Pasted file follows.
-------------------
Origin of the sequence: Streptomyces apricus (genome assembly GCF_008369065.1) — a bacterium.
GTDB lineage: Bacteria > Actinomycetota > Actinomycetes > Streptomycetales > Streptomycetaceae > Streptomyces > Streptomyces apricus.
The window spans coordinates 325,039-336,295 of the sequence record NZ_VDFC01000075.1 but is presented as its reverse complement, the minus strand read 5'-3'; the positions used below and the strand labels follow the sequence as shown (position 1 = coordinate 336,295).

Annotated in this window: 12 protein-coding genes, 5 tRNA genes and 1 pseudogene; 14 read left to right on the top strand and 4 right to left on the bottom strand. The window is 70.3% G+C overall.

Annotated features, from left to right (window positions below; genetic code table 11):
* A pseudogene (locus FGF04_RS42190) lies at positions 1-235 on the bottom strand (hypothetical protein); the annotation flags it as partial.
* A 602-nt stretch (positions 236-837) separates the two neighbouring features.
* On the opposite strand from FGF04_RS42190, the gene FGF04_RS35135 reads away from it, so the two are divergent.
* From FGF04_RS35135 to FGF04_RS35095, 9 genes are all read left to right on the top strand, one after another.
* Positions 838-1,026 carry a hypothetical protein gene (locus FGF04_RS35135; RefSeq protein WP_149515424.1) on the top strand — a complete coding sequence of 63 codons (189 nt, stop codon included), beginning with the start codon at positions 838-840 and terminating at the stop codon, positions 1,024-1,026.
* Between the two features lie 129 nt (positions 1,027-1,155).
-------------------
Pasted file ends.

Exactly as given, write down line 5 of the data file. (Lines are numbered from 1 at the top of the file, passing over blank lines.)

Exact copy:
Annotated features, from left to right (window positions below; genetic code table 11):